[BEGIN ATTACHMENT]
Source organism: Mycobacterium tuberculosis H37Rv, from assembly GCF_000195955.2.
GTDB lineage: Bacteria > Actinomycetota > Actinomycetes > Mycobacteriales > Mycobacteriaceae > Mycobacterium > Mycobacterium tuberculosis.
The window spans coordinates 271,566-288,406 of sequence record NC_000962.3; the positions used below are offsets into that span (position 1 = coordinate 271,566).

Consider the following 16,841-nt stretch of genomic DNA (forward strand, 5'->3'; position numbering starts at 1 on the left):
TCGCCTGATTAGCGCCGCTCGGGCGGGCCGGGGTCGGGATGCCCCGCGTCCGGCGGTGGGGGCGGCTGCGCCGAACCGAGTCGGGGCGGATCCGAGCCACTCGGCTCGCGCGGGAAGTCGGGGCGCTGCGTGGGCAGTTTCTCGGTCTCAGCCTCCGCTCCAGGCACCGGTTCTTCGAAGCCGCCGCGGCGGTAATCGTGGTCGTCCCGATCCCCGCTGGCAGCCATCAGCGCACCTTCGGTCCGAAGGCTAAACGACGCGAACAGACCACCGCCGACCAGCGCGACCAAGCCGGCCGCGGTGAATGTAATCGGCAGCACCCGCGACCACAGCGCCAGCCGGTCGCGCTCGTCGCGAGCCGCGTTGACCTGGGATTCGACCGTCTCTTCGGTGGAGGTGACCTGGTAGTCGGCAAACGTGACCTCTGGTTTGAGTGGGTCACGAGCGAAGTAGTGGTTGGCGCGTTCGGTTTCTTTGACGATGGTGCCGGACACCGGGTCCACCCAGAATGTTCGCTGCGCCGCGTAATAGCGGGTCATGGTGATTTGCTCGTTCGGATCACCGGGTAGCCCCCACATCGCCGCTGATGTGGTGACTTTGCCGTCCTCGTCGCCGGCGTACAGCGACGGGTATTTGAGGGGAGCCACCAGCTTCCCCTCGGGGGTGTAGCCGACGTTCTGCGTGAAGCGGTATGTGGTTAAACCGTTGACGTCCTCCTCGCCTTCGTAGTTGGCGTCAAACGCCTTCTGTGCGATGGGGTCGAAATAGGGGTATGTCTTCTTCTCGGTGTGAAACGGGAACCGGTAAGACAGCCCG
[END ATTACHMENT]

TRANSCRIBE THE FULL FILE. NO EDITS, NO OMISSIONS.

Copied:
Source organism: Mycobacterium tuberculosis H37Rv, from assembly GCF_000195955.2.
GTDB lineage: Bacteria > Actinomycetota > Actinomycetes > Mycobacteriales > Mycobacteriaceae > Mycobacterium > Mycobacterium tuberculosis.
The window spans coordinates 271,566-288,406 of sequence record NC_000962.3; the positions used below are offsets into that span (position 1 = coordinate 271,566).

Consider the following 16,841-nt stretch of genomic DNA (forward strand, 5'->3'; position numbering starts at 1 on the left):
TCGCCTGATTAGCGCCGCTCGGGCGGGCCGGGGTCGGGATGCCCCGCGTCCGGCGGTGGGGGCGGCTGCGCCGAACCGAGTCGGGGCGGATCCGAGCCACTCGGCTCGCGCGGGAAGTCGGGGCGCTGCGTGGGCAGTTTCTCGGTCTCAGCCTCCGCTCCAGGCACCGGTTCTTCGAAGCCGCCGCGGCGGTAATCGTGGTCGTCCCGATCCCCGCTGGCAGCCATCAGCGCACCTTCGGTCCGAAGGCTAAACGACGCGAACAGACCACCGCCGACCAGCGCGACCAAGCCGGCCGCGGTGAATGTAATCGGCAGCACCCGCGACCACAGCGCCAGCCGGTCGCGCTCGTCGCGAGCCGCGTTGACCTGGGATTCGACCGTCTCTTCGGTGGAGGTGACCTGGTAGTCGGCAAACGTGACCTCTGGTTTGAGTGGGTCACGAGCGAAGTAGTGGTTGGCGCGTTCGGTTTCTTTGACGATGGTGCCGGACACCGGGTCCACCCAGAATGTTCGCTGCGCCGCGTAATAGCGGGTCATGGTGATTTGCTCGTTCGGATCACCGGGTAGCCCCCACATCGCCGCTGATGTGGTGACTTTGCCGTCCTCGTCGCCGGCGTACAGCGACGGGTATTTGAGGGGAGCCACCAGCTTCCCCTCGGGGGTGTAGCCGACGTTCTGCGTGAAGCGGTATGTGGTTAAACCGTTGACGTCCTCCTCGCCTTCGTAGTTGGCGTCAAACGCCTTCTGTGCGATGGGGTCGAAATAGGGGTATGTCTTCTTCTCGGTGTGAAACGGGAACCGGTAAGACAGCCCG